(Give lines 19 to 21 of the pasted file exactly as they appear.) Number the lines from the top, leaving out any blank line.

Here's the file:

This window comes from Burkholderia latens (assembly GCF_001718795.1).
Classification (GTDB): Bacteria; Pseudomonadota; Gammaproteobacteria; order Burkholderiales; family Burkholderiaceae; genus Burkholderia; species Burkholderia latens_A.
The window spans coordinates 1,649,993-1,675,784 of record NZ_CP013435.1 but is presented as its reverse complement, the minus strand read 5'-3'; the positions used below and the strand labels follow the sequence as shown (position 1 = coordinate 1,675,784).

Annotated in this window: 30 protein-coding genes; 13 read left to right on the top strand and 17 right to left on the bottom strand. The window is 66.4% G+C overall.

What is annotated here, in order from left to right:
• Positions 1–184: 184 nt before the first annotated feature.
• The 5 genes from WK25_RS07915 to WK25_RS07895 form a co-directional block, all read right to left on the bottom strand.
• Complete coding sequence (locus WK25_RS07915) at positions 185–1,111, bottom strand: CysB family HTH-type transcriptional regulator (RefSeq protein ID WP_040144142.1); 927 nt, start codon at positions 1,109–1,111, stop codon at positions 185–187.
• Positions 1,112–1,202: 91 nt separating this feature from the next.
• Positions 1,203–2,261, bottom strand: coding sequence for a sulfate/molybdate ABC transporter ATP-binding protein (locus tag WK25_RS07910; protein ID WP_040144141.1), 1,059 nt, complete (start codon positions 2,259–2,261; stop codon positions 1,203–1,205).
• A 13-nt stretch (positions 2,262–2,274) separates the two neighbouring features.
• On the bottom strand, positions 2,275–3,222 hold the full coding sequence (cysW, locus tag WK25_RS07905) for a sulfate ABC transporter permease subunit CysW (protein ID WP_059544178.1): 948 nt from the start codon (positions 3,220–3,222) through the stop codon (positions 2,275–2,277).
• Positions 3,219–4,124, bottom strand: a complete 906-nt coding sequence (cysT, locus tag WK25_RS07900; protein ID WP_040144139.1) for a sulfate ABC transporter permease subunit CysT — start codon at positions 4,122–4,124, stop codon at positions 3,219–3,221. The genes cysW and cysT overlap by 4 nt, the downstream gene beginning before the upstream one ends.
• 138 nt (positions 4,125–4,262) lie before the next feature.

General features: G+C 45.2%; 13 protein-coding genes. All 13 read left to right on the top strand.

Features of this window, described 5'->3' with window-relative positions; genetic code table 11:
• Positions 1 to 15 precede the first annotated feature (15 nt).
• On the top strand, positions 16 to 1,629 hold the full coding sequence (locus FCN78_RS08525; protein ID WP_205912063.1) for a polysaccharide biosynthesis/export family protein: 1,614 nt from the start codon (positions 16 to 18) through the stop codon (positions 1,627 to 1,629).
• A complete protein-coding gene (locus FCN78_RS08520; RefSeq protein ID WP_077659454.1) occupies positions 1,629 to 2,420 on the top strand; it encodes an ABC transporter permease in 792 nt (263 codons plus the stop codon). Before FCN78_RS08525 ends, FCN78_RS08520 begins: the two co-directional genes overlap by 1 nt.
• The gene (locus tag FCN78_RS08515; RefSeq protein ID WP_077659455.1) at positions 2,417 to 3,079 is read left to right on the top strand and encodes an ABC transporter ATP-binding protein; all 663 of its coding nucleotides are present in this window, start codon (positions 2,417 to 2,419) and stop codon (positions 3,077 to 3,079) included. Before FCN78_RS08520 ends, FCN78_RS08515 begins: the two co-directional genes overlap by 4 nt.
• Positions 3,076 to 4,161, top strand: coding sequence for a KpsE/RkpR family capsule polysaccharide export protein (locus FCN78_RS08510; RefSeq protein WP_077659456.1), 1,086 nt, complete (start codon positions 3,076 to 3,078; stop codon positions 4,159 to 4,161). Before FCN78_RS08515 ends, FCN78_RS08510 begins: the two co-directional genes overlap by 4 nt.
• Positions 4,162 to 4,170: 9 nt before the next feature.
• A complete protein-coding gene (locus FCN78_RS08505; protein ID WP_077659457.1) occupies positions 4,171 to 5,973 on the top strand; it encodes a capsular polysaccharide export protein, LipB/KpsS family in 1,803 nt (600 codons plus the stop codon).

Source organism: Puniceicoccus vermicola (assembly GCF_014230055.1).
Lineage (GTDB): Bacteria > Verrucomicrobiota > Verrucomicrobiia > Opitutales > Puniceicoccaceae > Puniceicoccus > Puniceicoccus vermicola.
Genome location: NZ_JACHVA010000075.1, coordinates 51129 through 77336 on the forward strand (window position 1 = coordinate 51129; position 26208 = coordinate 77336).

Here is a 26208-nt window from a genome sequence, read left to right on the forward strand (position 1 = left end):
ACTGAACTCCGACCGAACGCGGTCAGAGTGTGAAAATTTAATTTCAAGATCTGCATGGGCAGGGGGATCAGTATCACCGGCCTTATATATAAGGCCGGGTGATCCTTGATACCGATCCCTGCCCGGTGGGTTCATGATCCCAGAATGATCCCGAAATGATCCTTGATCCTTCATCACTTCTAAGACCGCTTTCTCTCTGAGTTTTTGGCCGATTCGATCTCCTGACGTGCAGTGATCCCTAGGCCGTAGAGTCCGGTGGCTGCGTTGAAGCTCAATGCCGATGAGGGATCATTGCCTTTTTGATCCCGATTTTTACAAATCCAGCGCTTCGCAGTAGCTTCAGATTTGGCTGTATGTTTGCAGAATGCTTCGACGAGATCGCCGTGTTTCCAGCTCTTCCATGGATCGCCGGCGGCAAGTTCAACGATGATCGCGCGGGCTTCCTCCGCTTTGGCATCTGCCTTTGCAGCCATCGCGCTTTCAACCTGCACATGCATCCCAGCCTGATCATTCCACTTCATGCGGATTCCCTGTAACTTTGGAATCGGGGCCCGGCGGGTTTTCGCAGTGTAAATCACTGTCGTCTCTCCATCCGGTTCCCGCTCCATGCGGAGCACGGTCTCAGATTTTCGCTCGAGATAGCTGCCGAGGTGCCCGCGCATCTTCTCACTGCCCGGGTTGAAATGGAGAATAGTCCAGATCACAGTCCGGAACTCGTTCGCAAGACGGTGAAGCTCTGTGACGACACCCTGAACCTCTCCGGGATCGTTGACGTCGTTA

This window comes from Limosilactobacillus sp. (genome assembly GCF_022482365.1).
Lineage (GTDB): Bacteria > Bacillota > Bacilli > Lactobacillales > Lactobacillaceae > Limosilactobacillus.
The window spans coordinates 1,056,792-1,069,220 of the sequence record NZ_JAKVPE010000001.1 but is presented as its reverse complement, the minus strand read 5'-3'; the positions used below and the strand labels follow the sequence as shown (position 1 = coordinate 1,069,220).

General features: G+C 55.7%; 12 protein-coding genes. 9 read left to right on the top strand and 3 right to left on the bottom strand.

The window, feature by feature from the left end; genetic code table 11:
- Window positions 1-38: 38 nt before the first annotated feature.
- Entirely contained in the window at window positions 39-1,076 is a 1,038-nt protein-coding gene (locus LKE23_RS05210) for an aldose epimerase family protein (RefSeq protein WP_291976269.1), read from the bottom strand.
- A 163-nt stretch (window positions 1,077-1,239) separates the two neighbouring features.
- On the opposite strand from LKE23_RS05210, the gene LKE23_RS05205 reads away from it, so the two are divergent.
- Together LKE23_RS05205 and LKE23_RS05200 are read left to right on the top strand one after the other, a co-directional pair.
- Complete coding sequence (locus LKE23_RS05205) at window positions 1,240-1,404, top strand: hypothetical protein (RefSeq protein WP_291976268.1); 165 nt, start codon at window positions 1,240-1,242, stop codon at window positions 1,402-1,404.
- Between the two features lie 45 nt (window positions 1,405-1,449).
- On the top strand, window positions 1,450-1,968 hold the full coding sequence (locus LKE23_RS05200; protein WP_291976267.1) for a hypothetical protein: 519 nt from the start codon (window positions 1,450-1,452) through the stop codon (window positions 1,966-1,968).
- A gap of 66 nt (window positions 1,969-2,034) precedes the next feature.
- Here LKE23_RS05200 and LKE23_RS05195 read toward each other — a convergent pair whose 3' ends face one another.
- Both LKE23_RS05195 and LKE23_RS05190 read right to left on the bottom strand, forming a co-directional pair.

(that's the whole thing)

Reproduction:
• A complete protein-coding gene (locus FCN78_RS08520; RefSeq protein ID WP_077659454.1) occupies positions 1,629 to 2,420 on the top strand; it encodes an ABC transporter permease in 792 nt (263 codons plus the stop codon). Before FCN78_RS08525 ends, FCN78_RS08520 begins: the two co-directional genes overlap by 1 nt.
• The gene (locus tag FCN78_RS08515; RefSeq protein ID WP_077659455.1) at positions 2,417 to 3,079 is read left to right on the top strand and encodes an ABC transporter ATP-binding protein; all 663 of its coding nucleotides are present in this window, start codon (positions 2,417 to 2,419) and stop codon (positions 3,077 to 3,079) included. Before FCN78_RS08520 ends, FCN78_RS08515 begins: the two co-directional genes overlap by 4 nt.
• Positions 3,076 to 4,161, top strand: coding sequence for a KpsE/RkpR family capsule polysaccharide export protein (locus FCN78_RS08510; RefSeq protein WP_077659456.1), 1,086 nt, complete (start codon positions 3,076 to 3,078; stop codon positions 4,159 to 4,161). Before FCN78_RS08515 ends, FCN78_RS08510 begins: the two co-directional genes overlap by 4 nt.